Friday A/V Club: Long before "fake news" was a cliché, Alan Abel was both inserting and exposing fakery in the news.
I keep hearing that we live in a Post-Truth Era, and I keep wondering when the Truth Era that presumably preceded it is supposed to have taken place. It certainly didn't happen during my lifetime, and I haven't encountered it in the history books either. We've always been wandering through a fog of misinformation, disinformation, urban legends, and dubious guesses, and while I don't suppose that's good news in itself, some may find it reassuring to realize that it isn't a new development.
With that in mind, let's raise a glass to the writer, drummer, filmmaker, comedian, and infamous media prankster Alan Abel. Long before the phrase "fake news" became a cliché, he was both inserting and exposing fakery in the news.
"I tested the gullibility of the New York Times by running my own obituary," Abel told Re/Search in 1987, "and it felt like The Twilight Zone when I read it. They gave me a great write-up; it was so well-written—they crammed into six paragraphs everything I'd ever done." The Times published that obit for Abel in 1980, nearly four decades too early.
Last week, Abel really did die. Or so I read in The New York Times, which ran a new obituary under the good-sport headline "Alan Abel, Hoaxer Extraordinaire, Is (on Good Authority) Dead at 94." The piece gave due attention to the time he persuaded the Times to prematurely pronounce him deceased, along with various other pranks that Abel and his allies carried off over the years. There was the Society for Indecency to Naked Animals (SINA), launched in 1959 by Abel and a young Buck Henry, who attracted credulous coverage by posing as bluenoses offended by the sight of animals without clothes. There was Yetta Bronstein, played for the press by Abel's wife Jeanne: a fictional New York grandmother who ran for president in 1964 and '68 on a platform of flouridation, sex education, a national bingo tournament, and replacing congressmen's salaries with commissions. There was the Ku Klux Klan Symphony Orchestra. There were the Euthanasia Cruises. There was Females for Felons, described in the Times obit as "a group of Junior Leaguers who selflessly donated sex to the incarcerated." Abel's website has long list of his media pranks, including incidents where he or a confederate fooled reporters by posing as Howard Hughes, as Salman Rushdie, and as Deep Throat.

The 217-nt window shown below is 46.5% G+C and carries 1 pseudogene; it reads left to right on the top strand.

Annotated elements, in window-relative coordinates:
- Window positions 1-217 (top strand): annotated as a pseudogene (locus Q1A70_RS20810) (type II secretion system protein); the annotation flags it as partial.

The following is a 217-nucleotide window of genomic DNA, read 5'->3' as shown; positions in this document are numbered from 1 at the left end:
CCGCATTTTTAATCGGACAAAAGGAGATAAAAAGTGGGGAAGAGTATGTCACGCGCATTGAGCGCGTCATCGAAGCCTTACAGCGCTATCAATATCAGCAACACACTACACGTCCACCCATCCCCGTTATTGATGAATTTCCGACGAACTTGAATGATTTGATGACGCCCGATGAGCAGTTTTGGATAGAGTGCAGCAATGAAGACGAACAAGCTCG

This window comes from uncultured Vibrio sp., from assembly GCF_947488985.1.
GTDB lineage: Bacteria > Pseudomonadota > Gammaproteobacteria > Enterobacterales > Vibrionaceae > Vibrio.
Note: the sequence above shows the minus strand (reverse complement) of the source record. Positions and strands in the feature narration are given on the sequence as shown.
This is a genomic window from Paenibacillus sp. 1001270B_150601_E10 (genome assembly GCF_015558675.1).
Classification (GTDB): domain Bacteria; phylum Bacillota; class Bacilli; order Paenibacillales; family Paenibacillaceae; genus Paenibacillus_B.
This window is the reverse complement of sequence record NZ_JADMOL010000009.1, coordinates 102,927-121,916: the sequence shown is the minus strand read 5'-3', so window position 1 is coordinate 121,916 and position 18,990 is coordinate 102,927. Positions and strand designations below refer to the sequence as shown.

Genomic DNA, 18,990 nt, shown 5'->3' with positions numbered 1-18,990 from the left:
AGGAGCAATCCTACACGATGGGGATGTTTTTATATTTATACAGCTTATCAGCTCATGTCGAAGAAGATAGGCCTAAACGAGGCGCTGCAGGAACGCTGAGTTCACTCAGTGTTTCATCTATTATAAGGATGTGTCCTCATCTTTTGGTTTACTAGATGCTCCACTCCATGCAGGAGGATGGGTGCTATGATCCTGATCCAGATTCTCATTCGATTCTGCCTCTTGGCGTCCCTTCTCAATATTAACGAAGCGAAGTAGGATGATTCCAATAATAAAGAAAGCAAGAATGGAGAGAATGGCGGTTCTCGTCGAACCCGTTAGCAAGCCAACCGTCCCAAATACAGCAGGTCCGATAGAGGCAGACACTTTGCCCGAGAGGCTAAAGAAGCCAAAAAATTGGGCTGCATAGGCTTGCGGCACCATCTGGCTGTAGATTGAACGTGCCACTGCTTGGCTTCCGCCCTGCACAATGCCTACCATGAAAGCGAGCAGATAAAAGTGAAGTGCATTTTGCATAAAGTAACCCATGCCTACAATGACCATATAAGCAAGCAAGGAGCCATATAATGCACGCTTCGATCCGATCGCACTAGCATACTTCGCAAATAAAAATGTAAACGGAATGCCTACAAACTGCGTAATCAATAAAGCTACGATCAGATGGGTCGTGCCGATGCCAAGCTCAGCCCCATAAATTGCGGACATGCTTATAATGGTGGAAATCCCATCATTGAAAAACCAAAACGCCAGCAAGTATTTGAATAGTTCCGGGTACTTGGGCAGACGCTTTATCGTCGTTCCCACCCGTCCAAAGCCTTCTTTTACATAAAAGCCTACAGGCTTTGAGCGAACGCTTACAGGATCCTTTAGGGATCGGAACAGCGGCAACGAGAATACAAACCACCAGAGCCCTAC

And then there was the faint-in on The Phil Donahue Show. During a 1985 episode of the program, the website recounts, "Abel planted several of his pranksters in the audience. As per Alan's instructions they stood up, one by one, to ask Phil a question. And as soon as the microphone came near, they collapsed onto the floor." The unconscious actors piled up, and the audience was eventually evacuated.
Abel told the press that he did that to protest the sensationalism displayed on shows like Donahue's. But he may have been deliberately fanning that sensationalism too, if you credit the account he gave to Re/Search:
I used to write material for Phil Donahue when he was a talk show host back in Dayton, Ohio. Phil went to Chicago where he remained for eighteen years. Then in 1985 he moved to New York. I got a call from one of his assistants who said, "It's very important that Phil's new show gets good ratings in New York. Why don't you come up with some media stunt, and if it works, and doesn't kill anybody or hurt anyone, you'll be well-paid." I thought about it and came up with this idea….Donahue was very upset when he found out it was a hoax, but his ratings started going up, so he mellowed.
And now you know the rest of the story. Maybe. It's possible that this explanation was itself a hoax.
Abel's most resilient prank was Omar's School for Beggars, an imaginary academy for panhandlers who want to improve their skills at tricking passers-by into giving them money. Created in 1975, it was exposed as a gag fairly quickly; by the time Gannett syndicated a profile of Abel to newspapers in 1979, it was one more caper on the list of successes, described alongside SINA, Yetta, and the rest. Yet reporters kept falling for it. As late as 1988, more than a decade after the truth about Omar had been revealed, New York magazine, The Miami Herald, and the BBC all did their own School for Beggars stories. There was, apparently, a big media appetite for tales about panhandlers conning people—so big an appetite that the marks didn't pause to consider whether they were being conned themselves. Plus ça change, plus c'est la même chose.